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PLoS One. 2013 Dec 11;8(12):e83007. doi: 10.1371/journal.pone.0083007. eCollection 2013.

Identification and characterisation of Simiate, a novel protein linked to the fragile X syndrome.

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  • 1Institute for Biochemistry, Emil-Fischer Centre, University of Erlangen-Nuremberg, Erlangen, Germany.
  • 2Department of Biology, Animal Physiology, University of Erlangen- Nuremberg, Erlangen, Germany.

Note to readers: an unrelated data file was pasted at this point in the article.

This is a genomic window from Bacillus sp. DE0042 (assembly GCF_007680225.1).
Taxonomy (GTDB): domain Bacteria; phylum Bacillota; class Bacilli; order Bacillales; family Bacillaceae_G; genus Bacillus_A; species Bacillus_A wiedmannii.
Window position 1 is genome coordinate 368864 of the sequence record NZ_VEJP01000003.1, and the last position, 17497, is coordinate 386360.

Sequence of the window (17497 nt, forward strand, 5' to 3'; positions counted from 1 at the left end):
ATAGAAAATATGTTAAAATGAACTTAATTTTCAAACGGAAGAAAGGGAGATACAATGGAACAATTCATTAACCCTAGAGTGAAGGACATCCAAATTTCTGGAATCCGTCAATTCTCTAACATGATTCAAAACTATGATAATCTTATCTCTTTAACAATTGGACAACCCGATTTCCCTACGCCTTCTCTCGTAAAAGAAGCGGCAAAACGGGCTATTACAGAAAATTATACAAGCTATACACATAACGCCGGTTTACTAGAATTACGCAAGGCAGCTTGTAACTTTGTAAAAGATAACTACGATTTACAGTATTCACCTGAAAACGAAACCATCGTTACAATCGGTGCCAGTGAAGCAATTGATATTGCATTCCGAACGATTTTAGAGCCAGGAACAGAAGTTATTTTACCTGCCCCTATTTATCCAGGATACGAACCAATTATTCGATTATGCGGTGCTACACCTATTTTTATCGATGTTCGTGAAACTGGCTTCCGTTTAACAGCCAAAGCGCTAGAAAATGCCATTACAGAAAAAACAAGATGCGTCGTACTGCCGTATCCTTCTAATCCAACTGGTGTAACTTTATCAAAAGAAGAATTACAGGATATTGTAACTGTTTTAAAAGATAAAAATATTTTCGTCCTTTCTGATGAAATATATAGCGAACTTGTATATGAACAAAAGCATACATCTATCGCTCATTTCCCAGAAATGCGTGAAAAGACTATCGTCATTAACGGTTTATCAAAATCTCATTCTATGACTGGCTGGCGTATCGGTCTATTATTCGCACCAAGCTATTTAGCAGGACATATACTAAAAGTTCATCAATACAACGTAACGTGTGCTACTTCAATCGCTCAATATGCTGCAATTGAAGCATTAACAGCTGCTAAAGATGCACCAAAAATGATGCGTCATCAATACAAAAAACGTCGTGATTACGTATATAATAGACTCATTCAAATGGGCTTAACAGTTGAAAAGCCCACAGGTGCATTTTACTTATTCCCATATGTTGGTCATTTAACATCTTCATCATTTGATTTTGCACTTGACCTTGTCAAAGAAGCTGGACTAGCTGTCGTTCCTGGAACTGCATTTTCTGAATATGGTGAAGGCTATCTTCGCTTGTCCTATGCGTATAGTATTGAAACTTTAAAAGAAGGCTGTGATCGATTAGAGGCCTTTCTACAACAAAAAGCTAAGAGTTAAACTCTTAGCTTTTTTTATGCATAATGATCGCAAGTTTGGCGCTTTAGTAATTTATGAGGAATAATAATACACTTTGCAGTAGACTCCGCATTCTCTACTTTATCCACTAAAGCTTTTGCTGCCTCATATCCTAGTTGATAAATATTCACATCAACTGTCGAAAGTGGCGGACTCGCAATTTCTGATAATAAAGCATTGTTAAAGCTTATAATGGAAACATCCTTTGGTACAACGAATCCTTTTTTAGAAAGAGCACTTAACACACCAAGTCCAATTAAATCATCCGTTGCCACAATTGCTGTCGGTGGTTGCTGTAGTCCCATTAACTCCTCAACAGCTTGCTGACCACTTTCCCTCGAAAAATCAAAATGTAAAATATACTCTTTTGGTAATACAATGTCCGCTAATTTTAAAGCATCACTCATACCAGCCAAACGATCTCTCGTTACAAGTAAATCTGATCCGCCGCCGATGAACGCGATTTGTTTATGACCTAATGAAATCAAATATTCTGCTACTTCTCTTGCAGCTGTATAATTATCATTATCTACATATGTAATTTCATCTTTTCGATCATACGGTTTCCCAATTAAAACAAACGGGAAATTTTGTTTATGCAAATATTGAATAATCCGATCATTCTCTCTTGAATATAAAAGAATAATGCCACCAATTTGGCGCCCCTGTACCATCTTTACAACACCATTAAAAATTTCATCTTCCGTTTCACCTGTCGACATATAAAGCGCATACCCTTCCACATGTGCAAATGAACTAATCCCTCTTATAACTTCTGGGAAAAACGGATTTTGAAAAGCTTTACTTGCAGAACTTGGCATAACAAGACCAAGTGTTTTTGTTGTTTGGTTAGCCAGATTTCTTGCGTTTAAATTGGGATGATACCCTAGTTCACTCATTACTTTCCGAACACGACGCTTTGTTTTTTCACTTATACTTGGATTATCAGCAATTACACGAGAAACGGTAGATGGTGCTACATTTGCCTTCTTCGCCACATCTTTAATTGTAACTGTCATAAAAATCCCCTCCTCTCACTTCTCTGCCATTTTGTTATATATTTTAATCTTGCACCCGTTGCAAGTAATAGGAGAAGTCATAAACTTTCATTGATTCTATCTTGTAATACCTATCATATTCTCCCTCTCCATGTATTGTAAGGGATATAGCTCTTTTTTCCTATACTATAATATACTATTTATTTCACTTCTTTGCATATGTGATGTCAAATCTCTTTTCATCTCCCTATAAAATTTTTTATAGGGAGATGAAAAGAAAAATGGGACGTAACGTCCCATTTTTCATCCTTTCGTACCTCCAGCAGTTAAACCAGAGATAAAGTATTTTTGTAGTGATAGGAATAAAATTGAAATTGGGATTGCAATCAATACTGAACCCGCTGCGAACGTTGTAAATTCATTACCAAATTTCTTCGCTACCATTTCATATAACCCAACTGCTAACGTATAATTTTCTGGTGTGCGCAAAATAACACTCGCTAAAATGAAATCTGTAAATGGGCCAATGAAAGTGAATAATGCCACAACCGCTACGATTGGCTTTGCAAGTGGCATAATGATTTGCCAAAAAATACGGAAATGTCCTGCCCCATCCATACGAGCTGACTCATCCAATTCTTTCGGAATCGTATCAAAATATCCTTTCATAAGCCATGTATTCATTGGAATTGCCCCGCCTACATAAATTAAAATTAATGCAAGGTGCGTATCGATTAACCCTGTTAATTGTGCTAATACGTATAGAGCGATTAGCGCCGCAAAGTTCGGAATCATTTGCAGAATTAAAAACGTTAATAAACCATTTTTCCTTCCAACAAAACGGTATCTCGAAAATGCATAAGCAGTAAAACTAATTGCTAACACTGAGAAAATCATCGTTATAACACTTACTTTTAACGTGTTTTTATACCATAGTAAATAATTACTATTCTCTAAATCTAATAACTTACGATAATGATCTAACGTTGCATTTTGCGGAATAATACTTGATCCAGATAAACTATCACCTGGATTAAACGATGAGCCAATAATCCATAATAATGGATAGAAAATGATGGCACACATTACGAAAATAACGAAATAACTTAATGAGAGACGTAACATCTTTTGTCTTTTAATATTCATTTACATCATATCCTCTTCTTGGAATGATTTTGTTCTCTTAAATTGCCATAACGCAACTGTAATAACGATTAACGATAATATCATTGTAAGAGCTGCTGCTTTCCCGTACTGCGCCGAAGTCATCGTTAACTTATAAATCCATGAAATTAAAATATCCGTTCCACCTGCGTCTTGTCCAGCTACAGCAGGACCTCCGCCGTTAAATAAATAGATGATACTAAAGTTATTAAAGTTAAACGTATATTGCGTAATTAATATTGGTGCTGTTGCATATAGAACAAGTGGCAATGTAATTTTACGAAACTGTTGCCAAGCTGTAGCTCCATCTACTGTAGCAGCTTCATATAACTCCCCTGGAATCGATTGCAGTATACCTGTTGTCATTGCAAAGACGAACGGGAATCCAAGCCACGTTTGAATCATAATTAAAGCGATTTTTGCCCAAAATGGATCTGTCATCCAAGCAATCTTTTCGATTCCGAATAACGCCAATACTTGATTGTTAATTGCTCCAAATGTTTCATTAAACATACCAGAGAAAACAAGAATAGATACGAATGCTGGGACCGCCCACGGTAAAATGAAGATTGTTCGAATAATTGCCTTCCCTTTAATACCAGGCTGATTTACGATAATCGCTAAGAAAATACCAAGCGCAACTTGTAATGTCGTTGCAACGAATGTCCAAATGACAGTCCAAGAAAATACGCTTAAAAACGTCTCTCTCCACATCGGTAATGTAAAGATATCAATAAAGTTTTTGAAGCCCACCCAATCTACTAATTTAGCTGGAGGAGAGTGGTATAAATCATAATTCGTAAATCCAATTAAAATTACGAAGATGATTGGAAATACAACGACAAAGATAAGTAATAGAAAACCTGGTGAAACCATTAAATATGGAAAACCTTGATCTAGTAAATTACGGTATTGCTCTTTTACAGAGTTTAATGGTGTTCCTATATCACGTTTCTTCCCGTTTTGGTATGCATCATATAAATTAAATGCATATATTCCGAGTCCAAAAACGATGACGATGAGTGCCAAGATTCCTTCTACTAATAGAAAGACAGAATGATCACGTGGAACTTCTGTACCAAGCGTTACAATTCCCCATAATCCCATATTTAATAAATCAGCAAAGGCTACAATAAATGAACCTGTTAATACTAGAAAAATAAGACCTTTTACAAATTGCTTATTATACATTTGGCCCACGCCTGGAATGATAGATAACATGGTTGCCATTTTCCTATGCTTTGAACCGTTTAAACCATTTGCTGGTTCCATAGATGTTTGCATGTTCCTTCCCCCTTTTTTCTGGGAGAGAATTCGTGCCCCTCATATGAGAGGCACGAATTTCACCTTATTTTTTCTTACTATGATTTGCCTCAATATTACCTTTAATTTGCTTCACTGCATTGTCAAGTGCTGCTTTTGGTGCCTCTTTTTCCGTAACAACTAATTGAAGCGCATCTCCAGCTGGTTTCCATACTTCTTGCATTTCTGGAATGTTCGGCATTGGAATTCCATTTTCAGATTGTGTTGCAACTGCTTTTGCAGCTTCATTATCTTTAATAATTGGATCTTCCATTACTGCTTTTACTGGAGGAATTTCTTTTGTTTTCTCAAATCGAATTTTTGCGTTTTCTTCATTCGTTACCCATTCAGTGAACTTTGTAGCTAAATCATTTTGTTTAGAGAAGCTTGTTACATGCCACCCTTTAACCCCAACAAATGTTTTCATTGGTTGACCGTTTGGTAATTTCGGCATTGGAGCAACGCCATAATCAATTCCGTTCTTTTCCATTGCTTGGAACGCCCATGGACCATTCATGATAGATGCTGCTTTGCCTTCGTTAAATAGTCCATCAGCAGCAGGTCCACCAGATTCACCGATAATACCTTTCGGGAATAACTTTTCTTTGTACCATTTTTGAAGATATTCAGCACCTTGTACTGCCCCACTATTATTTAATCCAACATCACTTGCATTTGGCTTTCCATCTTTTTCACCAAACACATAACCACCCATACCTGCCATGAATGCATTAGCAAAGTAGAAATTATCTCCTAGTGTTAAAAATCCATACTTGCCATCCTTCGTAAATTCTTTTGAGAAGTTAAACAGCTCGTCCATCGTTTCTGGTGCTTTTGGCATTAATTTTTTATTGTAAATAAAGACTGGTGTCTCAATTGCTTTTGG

A strict regulation of protein expression during developmental stages and in response to environmental signals is essential to every cell and organism. Recent research has shown that the mammalian brain is particularly sensitive to alterations in expression patterns of specific proteins and cognitive deficits as well as autistic behaviours have been linked to dysregulated protein expression. An intellectual disability characterised by changes in the expression of a variety of proteins is the fragile X syndrome. Due to the loss of a single mRNA binding protein, the Fragile X Mental Retardation Protein FMRP, vast misregulation of the mRNA metabolism is taking place in the disease. Here, we present the identification and characterisation of a novel protein named Simiate, whose mRNA contains several FMRP recognition motifs and associates with FMRP upon co-precipitation. Sequence analysis revealed that the protein evolved app. 1.7 billion years ago when eukaryotes developed. Applying antibodies generated against Simiate, the protein is detected in a variety of tissues, including the mammalian brain. On the subcellular level, Simiate localises to somata and nuclear speckles. We show that Simiate and nuclear speckles experience specific alterations in FMR1(-/-) mice. An antibody-based block of endogenous Simiate revealed that the protein is essential for cell survival. These findings suggest not only an important role for Simiate in gene transcription and/or RNA splicing, but also provide evidence for a function of nuclear speckles in the fragile X syndrome. Indeed, transcription and splicing are two fundamental mechanisms to control protein expression, that underlie not only synaptic plasticity and memory formation, but are also affected in several diseases associated with mental disabilities.

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